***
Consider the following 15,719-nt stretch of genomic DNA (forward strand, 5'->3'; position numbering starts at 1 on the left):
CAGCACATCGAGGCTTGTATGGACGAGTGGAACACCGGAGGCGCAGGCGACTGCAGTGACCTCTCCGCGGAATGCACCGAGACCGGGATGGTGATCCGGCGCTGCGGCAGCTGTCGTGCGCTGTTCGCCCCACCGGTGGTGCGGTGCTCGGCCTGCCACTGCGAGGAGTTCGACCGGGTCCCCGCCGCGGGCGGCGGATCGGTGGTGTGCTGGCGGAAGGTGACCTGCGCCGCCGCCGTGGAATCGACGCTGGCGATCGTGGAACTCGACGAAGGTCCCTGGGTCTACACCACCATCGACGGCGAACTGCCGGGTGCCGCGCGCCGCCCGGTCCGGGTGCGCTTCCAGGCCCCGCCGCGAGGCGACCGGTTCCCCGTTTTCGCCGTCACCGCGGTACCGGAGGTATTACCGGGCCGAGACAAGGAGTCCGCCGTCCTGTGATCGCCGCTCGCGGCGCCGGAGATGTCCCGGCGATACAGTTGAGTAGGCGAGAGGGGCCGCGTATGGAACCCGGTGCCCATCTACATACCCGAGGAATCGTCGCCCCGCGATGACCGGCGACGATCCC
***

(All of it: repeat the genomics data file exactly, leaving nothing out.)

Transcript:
Consider the following 15,719-nt stretch of genomic DNA (forward strand, 5'->3'; position numbering starts at 1 on the left):
CAGCACATCGAGGCTTGTATGGACGAGTGGAACACCGGAGGCGCAGGCGACTGCAGTGACCTCTCCGCGGAATGCACCGAGACCGGGATGGTGATCCGGCGCTGCGGCAGCTGTCGTGCGCTGTTCGCCCCACCGGTGGTGCGGTGCTCGGCCTGCCACTGCGAGGAGTTCGACCGGGTCCCCGCCGCGGGCGGCGGATCGGTGGTGTGCTGGCGGAAGGTGACCTGCGCCGCCGCCGTGGAATCGACGCTGGCGATCGTGGAACTCGACGAAGGTCCCTGGGTCTACACCACCATCGACGGCGAACTGCCGGGTGCCGCGCGCCGCCCGGTCCGGGTGCGCTTCCAGGCCCCGCCGCGAGGCGACCGGTTCCCCGTTTTCGCCGTCACCGCGGTACCGGAGGTATTACCGGGCCGAGACAAGGAGTCCGCCGTCCTGTGATCGCCGCTCGCGGCGCCGGAGATGTCCCGGCGATACAGTTGAGTAGGCGAGAGGGGCCGCGTATGGAACCCGGTGCCCATCTACATACCCGAGGAATCGTCGCCCCGCGATGACCGGCGACGATCCC